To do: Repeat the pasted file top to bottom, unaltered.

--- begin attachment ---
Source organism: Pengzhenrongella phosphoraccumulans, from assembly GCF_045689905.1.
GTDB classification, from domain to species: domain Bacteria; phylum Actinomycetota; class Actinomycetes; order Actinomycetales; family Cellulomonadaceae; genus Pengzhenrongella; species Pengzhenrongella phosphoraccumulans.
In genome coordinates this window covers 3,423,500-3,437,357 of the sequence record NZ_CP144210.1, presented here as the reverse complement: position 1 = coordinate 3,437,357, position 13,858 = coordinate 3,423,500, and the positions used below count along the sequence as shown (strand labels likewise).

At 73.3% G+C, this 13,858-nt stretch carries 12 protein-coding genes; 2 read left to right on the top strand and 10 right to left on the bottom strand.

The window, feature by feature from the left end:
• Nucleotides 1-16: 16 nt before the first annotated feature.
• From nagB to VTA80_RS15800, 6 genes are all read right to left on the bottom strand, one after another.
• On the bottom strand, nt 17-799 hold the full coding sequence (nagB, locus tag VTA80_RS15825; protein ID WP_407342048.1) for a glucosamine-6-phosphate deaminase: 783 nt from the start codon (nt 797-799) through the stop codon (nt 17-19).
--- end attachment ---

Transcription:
Source organism: Pengzhenrongella phosphoraccumulans, from assembly GCF_045689905.1.
GTDB classification, from domain to species: domain Bacteria; phylum Actinomycetota; class Actinomycetes; order Actinomycetales; family Cellulomonadaceae; genus Pengzhenrongella; species Pengzhenrongella phosphoraccumulans.
In genome coordinates this window covers 3,423,500-3,437,357 of the sequence record NZ_CP144210.1, presented here as the reverse complement: position 1 = coordinate 3,437,357, position 13,858 = coordinate 3,423,500, and the positions used below count along the sequence as shown (strand labels likewise).

At 73.3% G+C, this 13,858-nt stretch carries 12 protein-coding genes; 2 read left to right on the top strand and 10 right to left on the bottom strand.

The window, feature by feature from the left end:
• Nucleotides 1-16: 16 nt before the first annotated feature.
• From nagB to VTA80_RS15800, 6 genes are all read right to left on the bottom strand, one after another.
• On the bottom strand, nt 17-799 hold the full coding sequence (nagB, locus tag VTA80_RS15825; protein ID WP_407342048.1) for a glucosamine-6-phosphate deaminase: 783 nt from the start codon (nt 797-799) through the stop codon (nt 17-19).